Genetic and biochemical evidence that RNA binding protein, TOP3b, may be a common factor in schizophrenia, autism spectrum disorders, and intellectual impairment is reported by two papers published this week in Nature Neuroscience. Taken together with prior findings that schizophrenia and autism may share common genetic risk factors, these studies identify potential biological processes that may be related to the cognitive deficits shared by these disorders.
Due to migration patterns over the centuries, a region in Northern Finland has a high incidence of schizophrenia. By studying this population, Nelson Freimer, Utz Fischer and colleagues found that some of these individuals carry a small deletion in their genomes that includes the gene TOP3b and that this mutation increases the risk for cognitive impairment and schizophrenia.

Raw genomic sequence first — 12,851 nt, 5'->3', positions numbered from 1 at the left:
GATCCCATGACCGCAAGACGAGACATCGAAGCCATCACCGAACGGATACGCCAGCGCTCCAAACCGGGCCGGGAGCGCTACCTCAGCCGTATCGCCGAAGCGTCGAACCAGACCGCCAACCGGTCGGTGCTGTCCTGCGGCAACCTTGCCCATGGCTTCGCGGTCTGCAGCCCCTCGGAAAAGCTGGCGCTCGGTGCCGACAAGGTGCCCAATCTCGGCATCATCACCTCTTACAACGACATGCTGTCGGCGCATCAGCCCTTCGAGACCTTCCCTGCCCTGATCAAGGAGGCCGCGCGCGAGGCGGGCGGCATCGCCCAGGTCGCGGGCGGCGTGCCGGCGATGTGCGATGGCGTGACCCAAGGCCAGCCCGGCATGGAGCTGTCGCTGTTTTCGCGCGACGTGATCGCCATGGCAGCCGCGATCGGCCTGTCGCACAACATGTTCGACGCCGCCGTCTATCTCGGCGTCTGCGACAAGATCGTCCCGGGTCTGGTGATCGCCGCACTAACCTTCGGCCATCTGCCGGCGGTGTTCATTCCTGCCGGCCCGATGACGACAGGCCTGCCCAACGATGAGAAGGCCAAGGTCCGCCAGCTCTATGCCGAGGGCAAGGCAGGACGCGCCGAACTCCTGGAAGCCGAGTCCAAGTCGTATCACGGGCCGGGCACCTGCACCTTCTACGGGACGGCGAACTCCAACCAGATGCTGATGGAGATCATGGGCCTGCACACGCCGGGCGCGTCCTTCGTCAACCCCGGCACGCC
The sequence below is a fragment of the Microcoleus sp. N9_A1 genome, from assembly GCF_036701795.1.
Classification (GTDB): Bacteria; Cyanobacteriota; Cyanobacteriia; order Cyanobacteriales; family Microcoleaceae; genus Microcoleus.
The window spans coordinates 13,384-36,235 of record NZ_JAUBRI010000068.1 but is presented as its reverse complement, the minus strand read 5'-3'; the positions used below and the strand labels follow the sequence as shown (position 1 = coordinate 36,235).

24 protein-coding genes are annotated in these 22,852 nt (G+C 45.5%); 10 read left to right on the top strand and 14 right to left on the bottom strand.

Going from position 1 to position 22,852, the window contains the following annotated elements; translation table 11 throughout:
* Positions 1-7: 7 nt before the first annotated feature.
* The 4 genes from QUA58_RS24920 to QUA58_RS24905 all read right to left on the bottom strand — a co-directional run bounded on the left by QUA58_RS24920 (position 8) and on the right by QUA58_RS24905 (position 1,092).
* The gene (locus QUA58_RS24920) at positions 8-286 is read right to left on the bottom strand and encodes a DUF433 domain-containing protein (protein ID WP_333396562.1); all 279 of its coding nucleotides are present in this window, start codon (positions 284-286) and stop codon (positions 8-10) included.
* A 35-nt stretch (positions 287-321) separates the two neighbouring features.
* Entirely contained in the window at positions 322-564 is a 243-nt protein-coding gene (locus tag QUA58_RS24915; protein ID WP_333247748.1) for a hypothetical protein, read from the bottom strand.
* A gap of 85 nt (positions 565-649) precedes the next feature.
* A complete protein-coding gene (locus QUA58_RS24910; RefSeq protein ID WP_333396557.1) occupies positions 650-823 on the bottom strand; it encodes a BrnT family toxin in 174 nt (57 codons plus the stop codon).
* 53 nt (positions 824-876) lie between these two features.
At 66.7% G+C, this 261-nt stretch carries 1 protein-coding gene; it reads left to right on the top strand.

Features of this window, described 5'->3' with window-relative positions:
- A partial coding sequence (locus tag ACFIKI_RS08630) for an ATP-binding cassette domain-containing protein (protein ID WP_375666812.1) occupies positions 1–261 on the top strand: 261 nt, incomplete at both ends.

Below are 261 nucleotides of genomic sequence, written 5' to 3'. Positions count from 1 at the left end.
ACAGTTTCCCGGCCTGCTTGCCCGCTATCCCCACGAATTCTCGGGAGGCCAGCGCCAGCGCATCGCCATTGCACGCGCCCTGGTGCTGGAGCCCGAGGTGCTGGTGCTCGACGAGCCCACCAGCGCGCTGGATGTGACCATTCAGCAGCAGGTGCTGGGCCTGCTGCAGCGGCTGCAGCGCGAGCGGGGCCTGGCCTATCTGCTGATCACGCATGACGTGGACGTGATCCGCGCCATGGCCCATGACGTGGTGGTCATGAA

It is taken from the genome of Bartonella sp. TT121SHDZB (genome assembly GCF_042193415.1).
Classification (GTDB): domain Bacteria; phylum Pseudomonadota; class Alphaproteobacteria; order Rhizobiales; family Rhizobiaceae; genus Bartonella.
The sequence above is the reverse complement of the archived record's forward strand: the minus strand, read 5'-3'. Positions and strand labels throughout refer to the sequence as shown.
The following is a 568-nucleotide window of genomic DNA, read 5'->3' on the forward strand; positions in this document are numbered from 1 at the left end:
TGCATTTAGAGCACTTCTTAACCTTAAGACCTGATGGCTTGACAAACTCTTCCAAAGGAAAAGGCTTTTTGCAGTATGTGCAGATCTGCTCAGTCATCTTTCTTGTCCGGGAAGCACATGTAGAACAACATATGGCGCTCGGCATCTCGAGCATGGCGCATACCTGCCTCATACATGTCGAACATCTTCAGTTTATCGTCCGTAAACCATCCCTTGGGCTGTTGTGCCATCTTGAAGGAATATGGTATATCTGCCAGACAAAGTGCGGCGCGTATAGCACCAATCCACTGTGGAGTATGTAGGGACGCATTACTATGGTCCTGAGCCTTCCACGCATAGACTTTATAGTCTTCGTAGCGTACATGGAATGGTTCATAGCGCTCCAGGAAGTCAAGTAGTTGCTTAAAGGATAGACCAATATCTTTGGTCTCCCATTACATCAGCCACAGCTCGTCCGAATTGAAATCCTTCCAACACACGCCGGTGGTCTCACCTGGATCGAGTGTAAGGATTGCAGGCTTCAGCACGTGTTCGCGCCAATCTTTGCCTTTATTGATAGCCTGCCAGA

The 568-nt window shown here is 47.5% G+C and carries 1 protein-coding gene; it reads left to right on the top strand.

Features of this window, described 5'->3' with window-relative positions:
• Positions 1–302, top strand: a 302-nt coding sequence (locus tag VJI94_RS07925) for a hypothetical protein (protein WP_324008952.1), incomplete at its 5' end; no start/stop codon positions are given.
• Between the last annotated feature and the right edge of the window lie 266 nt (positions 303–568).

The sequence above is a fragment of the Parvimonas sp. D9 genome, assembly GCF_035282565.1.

In an independent study, Weidong Wang, Sige Zou and colleagues report that the TOP3b protein binds to and unwinds RNA and that this process depends on interactions with another RNA binding protein, FMRP. The gene encoding the FRMP protein is mutated in Fragile X syndrome, a disorder that often includes the presence of intellectual disability and autism. Wang and Zou’s team also showed that many of the RNAs bound by FMRP were also bound by TOP3b and that similar to mutations in FMRP, mutations of TOP3b caused abnormal synapse development in flies and mice.
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